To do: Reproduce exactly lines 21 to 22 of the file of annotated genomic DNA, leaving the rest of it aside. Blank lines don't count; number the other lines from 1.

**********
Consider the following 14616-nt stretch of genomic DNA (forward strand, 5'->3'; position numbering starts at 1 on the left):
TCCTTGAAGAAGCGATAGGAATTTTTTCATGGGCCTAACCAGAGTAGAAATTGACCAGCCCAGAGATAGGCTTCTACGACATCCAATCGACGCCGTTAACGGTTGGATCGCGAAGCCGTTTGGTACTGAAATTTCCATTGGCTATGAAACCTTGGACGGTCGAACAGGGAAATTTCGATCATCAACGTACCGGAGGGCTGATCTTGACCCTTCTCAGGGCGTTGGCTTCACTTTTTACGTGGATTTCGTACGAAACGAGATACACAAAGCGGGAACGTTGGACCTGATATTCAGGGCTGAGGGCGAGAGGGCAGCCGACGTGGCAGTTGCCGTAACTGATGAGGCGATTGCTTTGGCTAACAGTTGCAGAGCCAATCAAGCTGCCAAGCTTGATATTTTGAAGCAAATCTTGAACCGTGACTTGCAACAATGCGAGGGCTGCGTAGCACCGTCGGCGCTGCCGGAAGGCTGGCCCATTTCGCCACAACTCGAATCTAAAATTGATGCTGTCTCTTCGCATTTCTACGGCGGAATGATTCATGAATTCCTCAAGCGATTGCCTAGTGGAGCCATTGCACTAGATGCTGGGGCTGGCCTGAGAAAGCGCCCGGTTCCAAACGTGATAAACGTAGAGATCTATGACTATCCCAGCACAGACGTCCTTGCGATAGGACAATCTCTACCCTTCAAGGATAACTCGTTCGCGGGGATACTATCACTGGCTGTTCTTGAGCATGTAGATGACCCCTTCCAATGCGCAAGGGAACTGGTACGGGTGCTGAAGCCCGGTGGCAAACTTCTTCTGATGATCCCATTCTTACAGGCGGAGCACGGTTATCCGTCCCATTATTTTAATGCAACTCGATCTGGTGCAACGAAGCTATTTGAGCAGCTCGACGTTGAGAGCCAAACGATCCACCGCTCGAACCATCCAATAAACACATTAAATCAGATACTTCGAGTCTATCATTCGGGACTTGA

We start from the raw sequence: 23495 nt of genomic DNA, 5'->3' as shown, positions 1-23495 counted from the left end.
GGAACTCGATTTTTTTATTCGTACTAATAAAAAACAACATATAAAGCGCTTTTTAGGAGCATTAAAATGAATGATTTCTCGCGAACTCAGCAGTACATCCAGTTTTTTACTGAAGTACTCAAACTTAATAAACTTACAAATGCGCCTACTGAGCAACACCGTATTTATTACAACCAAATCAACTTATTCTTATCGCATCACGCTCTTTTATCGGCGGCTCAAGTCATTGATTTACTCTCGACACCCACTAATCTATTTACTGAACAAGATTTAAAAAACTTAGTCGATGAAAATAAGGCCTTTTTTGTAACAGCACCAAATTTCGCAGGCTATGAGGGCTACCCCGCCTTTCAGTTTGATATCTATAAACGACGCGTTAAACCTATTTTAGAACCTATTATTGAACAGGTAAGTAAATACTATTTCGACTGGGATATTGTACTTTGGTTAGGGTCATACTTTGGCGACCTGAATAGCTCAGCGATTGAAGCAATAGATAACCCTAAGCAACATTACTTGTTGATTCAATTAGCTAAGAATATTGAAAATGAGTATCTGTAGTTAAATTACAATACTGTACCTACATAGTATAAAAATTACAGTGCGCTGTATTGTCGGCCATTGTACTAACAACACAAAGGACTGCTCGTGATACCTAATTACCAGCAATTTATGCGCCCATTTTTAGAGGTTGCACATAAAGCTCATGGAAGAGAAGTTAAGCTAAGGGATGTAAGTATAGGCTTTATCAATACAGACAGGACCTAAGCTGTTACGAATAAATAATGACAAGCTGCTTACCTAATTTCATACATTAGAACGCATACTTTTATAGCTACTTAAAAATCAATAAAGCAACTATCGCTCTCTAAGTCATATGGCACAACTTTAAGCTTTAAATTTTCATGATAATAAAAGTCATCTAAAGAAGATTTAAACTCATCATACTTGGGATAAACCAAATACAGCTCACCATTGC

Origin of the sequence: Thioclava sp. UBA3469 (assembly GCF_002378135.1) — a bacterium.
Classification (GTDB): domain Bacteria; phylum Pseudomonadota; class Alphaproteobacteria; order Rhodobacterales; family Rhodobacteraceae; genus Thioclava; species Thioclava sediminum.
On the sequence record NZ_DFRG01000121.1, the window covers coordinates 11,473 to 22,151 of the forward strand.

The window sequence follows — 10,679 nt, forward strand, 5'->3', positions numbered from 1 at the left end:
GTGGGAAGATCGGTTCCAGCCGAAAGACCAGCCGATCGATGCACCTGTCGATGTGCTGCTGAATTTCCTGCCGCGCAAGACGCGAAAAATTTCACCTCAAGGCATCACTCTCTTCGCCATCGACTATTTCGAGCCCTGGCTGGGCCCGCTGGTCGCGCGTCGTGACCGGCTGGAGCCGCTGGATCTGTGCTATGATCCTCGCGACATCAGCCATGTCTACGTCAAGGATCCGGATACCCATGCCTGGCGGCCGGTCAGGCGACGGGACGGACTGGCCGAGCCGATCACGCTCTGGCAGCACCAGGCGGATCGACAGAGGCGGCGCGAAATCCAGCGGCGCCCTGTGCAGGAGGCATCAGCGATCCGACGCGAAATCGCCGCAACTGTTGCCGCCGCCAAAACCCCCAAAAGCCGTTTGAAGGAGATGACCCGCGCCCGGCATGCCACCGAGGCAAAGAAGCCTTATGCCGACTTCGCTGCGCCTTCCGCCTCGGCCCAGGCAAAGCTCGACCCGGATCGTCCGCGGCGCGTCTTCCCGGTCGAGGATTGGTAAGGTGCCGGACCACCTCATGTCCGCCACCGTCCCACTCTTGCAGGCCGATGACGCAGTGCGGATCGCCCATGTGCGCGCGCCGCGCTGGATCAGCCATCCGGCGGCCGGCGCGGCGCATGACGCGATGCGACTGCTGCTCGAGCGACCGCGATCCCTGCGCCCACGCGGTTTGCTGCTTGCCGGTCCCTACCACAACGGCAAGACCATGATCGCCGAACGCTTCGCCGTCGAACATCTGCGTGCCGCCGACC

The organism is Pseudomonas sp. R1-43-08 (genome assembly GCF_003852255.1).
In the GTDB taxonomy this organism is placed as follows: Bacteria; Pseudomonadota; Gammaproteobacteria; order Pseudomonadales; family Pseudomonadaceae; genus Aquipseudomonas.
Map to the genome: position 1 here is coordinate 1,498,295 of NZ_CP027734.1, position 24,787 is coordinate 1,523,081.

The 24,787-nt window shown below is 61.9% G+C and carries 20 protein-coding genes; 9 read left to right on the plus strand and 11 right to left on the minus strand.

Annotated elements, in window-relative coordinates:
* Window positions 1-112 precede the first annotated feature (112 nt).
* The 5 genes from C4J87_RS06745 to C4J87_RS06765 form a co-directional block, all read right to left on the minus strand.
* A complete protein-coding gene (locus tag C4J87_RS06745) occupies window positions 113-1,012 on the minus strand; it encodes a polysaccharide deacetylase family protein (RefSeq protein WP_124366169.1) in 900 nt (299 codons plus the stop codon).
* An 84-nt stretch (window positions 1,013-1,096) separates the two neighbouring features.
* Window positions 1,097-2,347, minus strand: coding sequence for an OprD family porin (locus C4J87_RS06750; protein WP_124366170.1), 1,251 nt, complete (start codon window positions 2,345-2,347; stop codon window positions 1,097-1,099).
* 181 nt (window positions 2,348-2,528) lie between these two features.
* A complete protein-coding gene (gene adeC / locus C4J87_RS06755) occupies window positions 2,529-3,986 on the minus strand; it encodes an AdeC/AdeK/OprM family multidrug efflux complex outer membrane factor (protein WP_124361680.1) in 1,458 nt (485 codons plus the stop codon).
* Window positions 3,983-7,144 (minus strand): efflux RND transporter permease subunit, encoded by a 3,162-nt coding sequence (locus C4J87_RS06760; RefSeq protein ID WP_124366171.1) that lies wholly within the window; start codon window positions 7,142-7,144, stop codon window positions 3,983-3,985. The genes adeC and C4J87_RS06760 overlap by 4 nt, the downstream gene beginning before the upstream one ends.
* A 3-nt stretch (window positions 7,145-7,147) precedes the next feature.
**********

* A complete protein-coding gene (gene adeC / locus C4J87_RS06755) occupies window positions 2,529-3,986 on the minus strand; it encodes an AdeC/AdeK/OprM family multidrug efflux complex outer membrane factor (protein WP_124361680.1) in 1,458 nt (485 codons plus the stop codon).
* Window positions 3,983-7,144 (minus strand): efflux RND transporter permease subunit, encoded by a 3,162-nt coding sequence (locus C4J87_RS06760; RefSeq protein ID WP_124366171.1) that lies wholly within the window; start codon window positions 7,142-7,144, stop codon window positions 3,983-3,985. The genes adeC and C4J87_RS06760 overlap by 4 nt, the downstream gene beginning before the upstream one ends.